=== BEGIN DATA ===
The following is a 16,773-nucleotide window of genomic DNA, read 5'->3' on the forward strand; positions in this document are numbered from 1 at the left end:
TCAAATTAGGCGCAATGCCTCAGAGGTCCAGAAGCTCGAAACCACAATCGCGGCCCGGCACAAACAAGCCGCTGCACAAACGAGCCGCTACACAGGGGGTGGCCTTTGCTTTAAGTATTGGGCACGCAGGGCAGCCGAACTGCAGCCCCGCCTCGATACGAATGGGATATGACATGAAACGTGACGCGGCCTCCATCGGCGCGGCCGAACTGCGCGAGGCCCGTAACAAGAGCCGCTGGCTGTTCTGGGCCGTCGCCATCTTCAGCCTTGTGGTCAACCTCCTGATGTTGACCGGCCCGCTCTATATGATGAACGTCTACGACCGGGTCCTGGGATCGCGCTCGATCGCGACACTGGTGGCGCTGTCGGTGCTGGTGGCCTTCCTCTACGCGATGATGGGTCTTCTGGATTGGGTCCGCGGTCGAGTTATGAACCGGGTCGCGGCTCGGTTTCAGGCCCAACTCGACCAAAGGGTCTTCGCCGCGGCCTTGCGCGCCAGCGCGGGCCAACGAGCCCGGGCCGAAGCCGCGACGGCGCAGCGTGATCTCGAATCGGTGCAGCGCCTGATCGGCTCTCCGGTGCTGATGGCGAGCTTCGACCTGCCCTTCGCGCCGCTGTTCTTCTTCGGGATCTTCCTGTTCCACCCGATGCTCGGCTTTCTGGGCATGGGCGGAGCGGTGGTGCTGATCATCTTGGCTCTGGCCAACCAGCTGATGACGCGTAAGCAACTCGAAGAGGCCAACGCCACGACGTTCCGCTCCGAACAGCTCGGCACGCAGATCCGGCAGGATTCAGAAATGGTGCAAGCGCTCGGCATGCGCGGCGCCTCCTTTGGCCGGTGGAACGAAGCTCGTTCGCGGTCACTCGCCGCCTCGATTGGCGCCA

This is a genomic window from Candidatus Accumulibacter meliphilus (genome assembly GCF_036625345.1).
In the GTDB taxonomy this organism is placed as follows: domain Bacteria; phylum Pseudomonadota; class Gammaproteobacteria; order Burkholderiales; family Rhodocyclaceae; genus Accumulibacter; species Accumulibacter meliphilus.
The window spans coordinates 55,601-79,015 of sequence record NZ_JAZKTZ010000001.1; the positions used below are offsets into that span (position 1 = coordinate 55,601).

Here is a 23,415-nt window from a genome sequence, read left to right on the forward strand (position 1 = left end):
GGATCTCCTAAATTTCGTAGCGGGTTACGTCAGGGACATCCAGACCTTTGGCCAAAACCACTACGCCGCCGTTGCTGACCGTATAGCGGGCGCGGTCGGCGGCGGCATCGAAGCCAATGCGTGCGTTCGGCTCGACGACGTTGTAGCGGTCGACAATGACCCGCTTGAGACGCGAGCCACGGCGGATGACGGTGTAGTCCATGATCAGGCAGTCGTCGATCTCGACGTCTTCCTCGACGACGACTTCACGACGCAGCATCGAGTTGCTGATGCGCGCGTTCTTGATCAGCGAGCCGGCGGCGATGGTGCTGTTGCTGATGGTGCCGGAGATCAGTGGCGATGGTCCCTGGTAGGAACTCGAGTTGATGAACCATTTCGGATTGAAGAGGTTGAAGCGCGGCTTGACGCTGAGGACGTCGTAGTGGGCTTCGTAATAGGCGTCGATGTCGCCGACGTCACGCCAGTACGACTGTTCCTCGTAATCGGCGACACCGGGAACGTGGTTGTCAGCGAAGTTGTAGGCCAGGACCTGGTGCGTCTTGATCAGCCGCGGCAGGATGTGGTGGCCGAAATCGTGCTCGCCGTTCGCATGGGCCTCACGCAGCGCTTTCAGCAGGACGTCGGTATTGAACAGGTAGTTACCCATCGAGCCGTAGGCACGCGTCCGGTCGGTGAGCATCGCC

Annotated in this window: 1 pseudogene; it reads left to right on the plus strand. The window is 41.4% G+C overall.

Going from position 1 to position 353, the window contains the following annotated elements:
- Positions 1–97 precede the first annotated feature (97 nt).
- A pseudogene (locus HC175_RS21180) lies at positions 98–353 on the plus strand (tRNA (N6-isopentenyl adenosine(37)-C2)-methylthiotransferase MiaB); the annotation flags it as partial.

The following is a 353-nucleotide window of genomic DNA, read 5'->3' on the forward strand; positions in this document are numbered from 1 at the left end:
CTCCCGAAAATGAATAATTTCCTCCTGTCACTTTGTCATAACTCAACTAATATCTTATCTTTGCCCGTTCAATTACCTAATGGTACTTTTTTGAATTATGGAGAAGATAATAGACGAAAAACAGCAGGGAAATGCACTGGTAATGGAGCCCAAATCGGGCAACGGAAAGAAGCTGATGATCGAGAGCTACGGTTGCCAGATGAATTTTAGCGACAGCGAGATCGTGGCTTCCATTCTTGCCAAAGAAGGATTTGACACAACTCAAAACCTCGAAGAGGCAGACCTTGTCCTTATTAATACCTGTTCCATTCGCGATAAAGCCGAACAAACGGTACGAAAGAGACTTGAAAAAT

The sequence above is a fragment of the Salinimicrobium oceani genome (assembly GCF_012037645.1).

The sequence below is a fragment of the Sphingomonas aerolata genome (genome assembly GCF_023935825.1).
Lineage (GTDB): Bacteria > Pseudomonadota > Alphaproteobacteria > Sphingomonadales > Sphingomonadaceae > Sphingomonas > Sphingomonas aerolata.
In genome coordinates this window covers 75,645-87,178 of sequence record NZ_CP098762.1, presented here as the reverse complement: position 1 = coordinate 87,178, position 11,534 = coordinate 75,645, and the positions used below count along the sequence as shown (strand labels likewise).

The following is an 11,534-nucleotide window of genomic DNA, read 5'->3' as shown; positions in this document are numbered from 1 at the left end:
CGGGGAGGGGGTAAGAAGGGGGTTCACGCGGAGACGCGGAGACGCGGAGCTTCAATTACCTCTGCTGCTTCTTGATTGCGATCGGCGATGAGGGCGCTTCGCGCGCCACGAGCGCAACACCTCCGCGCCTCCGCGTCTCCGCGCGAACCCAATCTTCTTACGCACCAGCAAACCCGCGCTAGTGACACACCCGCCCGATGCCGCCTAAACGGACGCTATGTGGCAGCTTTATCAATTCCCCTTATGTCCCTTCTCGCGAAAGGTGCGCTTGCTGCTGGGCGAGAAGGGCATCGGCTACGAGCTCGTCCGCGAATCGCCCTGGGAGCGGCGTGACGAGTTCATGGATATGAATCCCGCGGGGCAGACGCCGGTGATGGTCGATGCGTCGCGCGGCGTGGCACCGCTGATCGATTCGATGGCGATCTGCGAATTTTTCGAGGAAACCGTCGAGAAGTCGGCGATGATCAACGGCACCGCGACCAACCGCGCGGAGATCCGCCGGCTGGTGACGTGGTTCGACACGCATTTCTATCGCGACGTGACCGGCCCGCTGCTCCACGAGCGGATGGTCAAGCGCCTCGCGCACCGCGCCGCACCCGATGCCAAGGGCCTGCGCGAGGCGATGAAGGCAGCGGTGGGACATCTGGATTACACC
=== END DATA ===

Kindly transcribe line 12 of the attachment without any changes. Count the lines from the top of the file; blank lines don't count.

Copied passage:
The following is a 353-nucleotide window of genomic DNA, read 5'->3' on the forward strand; positions in this document are numbered from 1 at the left end: